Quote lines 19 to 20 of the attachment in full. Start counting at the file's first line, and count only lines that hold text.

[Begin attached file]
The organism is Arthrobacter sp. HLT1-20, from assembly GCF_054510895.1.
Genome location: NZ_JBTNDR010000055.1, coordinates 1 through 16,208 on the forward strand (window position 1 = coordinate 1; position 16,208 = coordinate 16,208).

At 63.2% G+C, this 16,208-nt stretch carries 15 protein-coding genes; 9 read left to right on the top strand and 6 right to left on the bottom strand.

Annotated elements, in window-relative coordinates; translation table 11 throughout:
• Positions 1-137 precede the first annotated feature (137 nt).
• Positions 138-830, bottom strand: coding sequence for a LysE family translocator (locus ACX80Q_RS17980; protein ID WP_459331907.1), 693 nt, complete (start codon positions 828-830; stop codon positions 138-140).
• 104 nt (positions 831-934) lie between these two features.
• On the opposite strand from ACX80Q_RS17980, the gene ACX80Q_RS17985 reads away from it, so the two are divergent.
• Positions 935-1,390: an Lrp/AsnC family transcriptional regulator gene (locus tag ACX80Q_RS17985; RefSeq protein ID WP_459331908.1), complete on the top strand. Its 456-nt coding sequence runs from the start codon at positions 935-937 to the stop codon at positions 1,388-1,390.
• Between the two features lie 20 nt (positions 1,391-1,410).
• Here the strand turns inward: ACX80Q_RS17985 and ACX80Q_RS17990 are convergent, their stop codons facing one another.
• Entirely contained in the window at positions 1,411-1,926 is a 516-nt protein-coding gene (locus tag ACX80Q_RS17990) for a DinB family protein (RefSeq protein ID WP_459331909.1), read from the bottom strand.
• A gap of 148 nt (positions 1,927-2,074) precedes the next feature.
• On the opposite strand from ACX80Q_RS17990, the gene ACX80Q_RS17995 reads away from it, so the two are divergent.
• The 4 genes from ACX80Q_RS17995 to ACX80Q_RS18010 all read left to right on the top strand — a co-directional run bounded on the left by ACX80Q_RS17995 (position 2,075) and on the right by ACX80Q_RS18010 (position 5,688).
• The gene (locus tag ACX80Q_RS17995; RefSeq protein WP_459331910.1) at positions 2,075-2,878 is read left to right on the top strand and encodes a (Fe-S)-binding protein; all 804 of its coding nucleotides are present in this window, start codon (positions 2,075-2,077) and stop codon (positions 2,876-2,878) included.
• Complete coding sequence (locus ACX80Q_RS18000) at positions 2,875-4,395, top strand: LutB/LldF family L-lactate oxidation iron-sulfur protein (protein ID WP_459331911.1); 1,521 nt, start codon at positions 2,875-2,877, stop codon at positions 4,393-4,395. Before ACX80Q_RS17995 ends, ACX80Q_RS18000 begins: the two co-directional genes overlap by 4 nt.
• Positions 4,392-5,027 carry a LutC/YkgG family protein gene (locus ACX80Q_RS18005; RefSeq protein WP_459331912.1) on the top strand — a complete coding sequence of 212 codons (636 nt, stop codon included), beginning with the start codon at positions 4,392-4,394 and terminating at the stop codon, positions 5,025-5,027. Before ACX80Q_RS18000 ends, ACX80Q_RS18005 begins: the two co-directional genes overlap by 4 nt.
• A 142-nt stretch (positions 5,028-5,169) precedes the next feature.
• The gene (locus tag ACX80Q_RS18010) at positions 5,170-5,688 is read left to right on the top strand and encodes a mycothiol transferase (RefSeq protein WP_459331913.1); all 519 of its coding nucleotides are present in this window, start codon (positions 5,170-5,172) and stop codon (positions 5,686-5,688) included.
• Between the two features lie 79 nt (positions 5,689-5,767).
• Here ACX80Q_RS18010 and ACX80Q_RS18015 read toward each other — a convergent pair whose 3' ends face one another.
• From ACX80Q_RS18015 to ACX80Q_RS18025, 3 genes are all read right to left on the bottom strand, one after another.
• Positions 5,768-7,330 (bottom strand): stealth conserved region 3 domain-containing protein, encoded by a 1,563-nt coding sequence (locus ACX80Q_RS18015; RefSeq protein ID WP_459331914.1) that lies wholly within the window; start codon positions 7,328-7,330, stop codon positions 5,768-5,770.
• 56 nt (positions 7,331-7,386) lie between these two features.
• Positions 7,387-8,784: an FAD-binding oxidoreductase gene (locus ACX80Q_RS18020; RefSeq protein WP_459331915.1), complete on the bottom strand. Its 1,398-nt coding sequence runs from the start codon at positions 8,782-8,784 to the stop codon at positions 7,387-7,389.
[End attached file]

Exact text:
• A 142-nt stretch (positions 5,028-5,169) precedes the next feature.
• The gene (locus tag ACX80Q_RS18010) at positions 5,170-5,688 is read left to right on the top strand and encodes a mycothiol transferase (RefSeq protein WP_459331913.1); all 519 of its coding nucleotides are present in this window, start codon (positions 5,170-5,172) and stop codon (positions 5,686-5,688) included.